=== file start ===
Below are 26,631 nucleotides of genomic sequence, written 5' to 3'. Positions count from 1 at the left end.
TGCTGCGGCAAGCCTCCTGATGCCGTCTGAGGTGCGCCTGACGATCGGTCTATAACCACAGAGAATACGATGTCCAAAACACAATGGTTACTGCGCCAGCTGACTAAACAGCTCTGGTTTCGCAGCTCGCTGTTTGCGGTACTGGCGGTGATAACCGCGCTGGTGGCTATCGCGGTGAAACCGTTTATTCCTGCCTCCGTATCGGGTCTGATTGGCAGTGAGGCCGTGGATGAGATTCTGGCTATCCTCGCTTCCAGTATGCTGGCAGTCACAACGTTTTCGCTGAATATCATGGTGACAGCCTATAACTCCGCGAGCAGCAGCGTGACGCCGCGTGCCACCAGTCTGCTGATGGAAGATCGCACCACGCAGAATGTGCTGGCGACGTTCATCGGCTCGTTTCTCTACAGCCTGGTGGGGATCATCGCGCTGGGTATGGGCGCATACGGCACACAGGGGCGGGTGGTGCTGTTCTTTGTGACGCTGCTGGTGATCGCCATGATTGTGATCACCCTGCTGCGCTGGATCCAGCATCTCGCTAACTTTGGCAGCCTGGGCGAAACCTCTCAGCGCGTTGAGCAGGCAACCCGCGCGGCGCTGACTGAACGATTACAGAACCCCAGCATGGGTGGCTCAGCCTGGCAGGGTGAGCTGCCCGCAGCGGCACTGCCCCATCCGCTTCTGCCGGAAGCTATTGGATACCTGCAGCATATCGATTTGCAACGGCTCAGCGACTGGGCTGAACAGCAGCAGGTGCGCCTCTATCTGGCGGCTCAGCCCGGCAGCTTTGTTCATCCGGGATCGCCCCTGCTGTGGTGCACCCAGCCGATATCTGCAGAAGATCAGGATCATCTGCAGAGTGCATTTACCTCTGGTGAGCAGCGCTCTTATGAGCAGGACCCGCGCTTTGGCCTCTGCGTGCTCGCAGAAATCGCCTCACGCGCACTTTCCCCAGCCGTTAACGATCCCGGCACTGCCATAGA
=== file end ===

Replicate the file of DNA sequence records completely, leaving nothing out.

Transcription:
Below are 26,631 nucleotides of genomic sequence, written 5' to 3'. Positions count from 1 at the left end.
TGCTGCGGCAAGCCTCCTGATGCCGTCTGAGGTGCGCCTGACGATCGGTCTATAACCACAGAGAATACGATGTCCAAAACACAATGGTTACTGCGCCAGCTGACTAAACAGCTCTGGTTTCGCAGCTCGCTGTTTGCGGTACTGGCGGTGATAACCGCGCTGGTGGCTATCGCGGTGAAACCGTTTATTCCTGCCTCCGTATCGGGTCTGATTGGCAGTGAGGCCGTGGATGAGATTCTGGCTATCCTCGCTTCCAGTATGCTGGCAGTCACAACGTTTTCGCTGAATATCATGGTGACAGCCTATAACTCCGCGAGCAGCAGCGTGACGCCGCGTGCCACCAGTCTGCTGATGGAAGATCGCACCACGCAGAATGTGCTGGCGACGTTCATCGGCTCGTTTCTCTACAGCCTGGTGGGGATCATCGCGCTGGGTATGGGCGCATACGGCACACAGGGGCGGGTGGTGCTGTTCTTTGTGACGCTGCTGGTGATCGCCATGATTGTGATCACCCTGCTGCGCTGGATCCAGCATCTCGCTAACTTTGGCAGCCTGGGCGAAACCTCTCAGCGCGTTGAGCAGGCAACCCGCGCGGCGCTGACTGAACGATTACAGAACCCCAGCATGGGTGGCTCAGCCTGGCAGGGTGAGCTGCCCGCAGCGGCACTGCCCCATCCGCTTCTGCCGGAAGCTATTGGATACCTGCAGCATATCGATTTGCAACGGCTCAGCGACTGGGCTGAACAGCAGCAGGTGCGCCTCTATCTGGCGGCTCAGCCCGGCAGCTTTGTTCATCCGGGATCGCCCCTGCTGTGGTGCACCCAGCCGATATCTGCAGAAGATCAGGATCATCTGCAGAGTGCATTTACCTCTGGTGAGCAGCGCTCTTATGAGCAGGACCCGCGCTTTGGCCTCTGCGTGCTCGCAGAAATCGCCTCACGCGCACTTTCCCCAGCCGTTAACGATCCCGGCACTGCCATAGA